NBA player’s assistant stole $4.7 million over several years: Feds

The 46-year-old pleaded guilty to bank and wire fraud.

The 46-year-old pleaded guilty to bank and wire fraud.

the old personal assistant of former NBA player and ESPN analyst Richard Jefferson was sentenced to jail after officials said he stole millions from the player, according to media reports.

Théodore Kritza, 46 years old, has already pleaded guilty to bank and wire fraud, according to an April 20 press release from the U.S. District Attorney’s Office of Arizona.

A lawyer for Kritza did not immediately respond to a McClatchy News request for comment.

Kritza started working for the professional basketball player, who has worked with teams including the Golden State Warriors, Dallas Mavericks and Cleveland Cavaliers, in 2005 as a personal assistant, where his responsibilities included paying Jefferson’s bills .

Over several years, Kritza stole approximately $4.7 million from Jefferson by forging his signature on dozens of documents, the statement said.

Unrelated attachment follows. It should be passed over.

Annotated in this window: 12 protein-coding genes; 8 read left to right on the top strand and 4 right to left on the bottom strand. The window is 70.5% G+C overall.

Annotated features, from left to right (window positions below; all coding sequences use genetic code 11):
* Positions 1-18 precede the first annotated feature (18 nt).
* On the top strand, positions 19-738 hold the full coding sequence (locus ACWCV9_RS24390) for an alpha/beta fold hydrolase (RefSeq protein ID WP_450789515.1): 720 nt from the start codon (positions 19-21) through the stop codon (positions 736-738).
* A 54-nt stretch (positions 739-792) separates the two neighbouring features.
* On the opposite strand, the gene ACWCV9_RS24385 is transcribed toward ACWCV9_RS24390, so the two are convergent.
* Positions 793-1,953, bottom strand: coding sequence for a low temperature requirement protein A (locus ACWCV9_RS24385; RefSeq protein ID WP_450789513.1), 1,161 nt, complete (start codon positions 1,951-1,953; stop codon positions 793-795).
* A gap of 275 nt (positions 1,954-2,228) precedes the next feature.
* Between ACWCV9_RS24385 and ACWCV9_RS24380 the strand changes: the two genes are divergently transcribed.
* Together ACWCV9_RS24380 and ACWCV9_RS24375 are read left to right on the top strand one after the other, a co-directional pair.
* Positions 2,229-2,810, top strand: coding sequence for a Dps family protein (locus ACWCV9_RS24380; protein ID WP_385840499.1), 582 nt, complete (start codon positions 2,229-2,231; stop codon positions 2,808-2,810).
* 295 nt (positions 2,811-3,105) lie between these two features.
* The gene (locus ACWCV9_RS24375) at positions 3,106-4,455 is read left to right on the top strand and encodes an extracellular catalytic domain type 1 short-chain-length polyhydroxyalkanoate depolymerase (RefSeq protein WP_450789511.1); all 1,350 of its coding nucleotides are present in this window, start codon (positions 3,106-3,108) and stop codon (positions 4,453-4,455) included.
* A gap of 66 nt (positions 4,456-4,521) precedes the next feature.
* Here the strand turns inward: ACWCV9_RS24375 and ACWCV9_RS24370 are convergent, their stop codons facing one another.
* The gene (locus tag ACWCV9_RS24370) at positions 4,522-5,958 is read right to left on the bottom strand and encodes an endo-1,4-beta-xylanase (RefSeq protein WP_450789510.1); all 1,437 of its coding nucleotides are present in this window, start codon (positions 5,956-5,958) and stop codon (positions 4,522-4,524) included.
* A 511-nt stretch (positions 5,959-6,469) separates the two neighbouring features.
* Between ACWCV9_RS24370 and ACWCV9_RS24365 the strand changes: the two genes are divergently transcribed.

Prosecutors said Kritza forged signatures on business loans, line of credit applications and his power of attorney. He also opened a bank account in Jefferson’s name to hide his theft, the statement said.

He also stole money from Jefferson’s various NBA salaries, endorsement deals and the sale of his condo, according to the statement.

Kritza used the money to fund a ‘lavish lifestyle‘ for himself and his family that included luxury cars, homes, vacations, private school tuition, investments and an attempted purchase. of an airplane, prosecutors said.

“For years, Theodore Kritza took advantage of the trust he had gained with the victim and cheated him out of his hard-earned money and savings, choosing greed over trust. Today Kritza discovered the cost of his scheme,” Sean Kaul, special agent in charge of the FBI’s Phoenix field office, said in the statement. “This conviction sends a clear message that fraud is a serious crime, with serious consequences. remains committed to achieving justice for all victims of fraud.”

The former assistant was sentenced to 70 months in prison with five years of probation, according to the statement. Kritza was also ordered to pay $4,794,874 in restitution.

Mariah Rush is a national real-time reporter. She graduated from the University of Notre Dame and previously worked for the Chicago Tribune, the Tampa Bay Times and the Philadelphia Inquirer.

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